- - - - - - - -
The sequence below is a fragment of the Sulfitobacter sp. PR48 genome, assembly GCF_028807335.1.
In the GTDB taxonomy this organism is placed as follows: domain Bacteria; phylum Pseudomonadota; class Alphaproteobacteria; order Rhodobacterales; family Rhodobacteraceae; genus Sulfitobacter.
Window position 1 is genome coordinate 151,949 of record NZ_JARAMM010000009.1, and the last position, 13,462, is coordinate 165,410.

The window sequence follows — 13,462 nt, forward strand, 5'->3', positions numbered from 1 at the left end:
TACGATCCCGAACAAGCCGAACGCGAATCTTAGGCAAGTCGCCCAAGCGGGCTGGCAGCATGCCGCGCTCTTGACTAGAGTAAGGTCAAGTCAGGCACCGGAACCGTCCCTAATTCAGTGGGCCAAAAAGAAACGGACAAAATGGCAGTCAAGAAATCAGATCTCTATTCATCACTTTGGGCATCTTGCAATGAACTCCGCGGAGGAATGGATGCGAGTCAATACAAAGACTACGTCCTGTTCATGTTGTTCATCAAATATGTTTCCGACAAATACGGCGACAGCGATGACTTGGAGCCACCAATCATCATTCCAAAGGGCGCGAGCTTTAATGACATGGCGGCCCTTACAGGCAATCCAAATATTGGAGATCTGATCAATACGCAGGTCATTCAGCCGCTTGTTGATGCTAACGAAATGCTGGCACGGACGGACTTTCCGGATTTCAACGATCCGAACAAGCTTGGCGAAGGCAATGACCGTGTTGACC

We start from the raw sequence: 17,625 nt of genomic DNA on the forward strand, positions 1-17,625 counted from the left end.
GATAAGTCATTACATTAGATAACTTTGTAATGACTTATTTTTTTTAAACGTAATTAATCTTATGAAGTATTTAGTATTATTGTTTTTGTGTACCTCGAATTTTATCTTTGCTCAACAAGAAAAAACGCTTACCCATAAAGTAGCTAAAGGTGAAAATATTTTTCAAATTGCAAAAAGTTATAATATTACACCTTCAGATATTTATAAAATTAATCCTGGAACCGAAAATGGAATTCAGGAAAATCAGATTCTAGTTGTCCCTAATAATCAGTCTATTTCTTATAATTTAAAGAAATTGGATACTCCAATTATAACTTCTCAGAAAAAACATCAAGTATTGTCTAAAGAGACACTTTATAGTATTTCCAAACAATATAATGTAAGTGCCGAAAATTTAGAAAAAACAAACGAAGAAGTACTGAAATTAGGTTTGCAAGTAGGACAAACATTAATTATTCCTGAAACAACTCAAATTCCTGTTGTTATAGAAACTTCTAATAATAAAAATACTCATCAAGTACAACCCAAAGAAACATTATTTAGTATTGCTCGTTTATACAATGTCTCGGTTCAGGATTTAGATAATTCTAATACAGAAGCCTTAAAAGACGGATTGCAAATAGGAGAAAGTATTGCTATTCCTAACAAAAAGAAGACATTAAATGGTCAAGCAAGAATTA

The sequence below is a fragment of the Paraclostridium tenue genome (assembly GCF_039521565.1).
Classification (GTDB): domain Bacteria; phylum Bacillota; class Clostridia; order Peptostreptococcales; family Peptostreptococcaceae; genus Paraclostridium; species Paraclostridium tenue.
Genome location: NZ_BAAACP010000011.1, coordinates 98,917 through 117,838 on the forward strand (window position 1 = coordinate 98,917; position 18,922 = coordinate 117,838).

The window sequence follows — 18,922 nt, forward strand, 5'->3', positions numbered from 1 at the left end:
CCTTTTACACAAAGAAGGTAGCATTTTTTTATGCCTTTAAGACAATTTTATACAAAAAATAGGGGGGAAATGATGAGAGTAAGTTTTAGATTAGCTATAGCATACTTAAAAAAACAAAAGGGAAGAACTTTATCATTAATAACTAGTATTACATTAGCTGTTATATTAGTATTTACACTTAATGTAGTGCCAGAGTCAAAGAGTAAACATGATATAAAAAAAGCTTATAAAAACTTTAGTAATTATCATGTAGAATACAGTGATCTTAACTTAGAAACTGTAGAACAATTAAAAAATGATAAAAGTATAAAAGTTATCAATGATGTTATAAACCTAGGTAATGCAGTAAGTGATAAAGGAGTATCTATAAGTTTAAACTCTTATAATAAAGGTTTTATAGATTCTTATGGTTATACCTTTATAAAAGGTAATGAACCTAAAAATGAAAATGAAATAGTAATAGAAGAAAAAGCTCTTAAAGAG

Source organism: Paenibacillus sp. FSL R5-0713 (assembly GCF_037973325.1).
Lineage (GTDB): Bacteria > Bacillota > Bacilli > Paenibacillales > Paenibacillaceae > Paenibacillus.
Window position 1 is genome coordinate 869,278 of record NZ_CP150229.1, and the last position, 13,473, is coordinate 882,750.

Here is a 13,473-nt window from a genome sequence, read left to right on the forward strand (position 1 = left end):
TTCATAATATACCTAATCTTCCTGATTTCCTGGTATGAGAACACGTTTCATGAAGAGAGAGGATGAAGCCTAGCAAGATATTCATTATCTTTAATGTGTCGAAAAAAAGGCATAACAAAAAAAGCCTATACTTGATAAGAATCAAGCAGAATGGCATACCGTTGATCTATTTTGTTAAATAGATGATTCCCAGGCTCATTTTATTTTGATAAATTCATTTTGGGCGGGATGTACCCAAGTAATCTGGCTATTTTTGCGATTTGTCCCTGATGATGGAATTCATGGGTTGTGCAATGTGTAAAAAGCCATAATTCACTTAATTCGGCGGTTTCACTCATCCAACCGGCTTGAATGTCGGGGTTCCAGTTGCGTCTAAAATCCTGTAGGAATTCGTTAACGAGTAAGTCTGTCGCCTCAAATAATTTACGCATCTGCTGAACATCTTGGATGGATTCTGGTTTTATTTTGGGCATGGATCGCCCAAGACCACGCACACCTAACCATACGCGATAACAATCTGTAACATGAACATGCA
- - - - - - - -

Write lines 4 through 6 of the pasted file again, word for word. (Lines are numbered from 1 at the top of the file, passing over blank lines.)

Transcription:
The window sequence follows — 13,462 nt, forward strand, 5'->3', positions numbered from 1 at the left end:
TACGATCCCGAACAAGCCGAACGCGAATCTTAGGCAAGTCGCCCAAGCGGGCTGGCAGCATGCCGCGCTCTTGACTAGAGTAAGGTCAAGTCAGGCACCGGAACCGTCCCTAATTCAGTGGGCCAAAAAGAAACGGACAAAATGGCAGTCAAGAAATCAGATCTCTATTCATCACTTTGGGCATCTTGCAATGAACTCCGCGGAGGAATGGATGCGAGTCAATACAAAGACTACGTCCTGTTCATGTTGTTCATCAAATATGTTTCCGACAAATACGGCGACAGCGATGACTTGGAGCCACCAATCATCATTCCAAAGGGCGCGAGCTTTAATGACATGGCGGCCCTTACAGGCAATCCAAATATTGGAGATCTGATCAATACGCAGGTCATTCAGCCGCTTGTTGATGCTAACGAAATGCTGGCACGGACGGACTTTCCGGATTTCAACGATCCGAACAAGCTTGGCGAAGGCAATGACCGTGTTGACC

We start from the raw sequence: 17,625 nt of genomic DNA on the forward strand, positions 1-17,625 counted from the left end.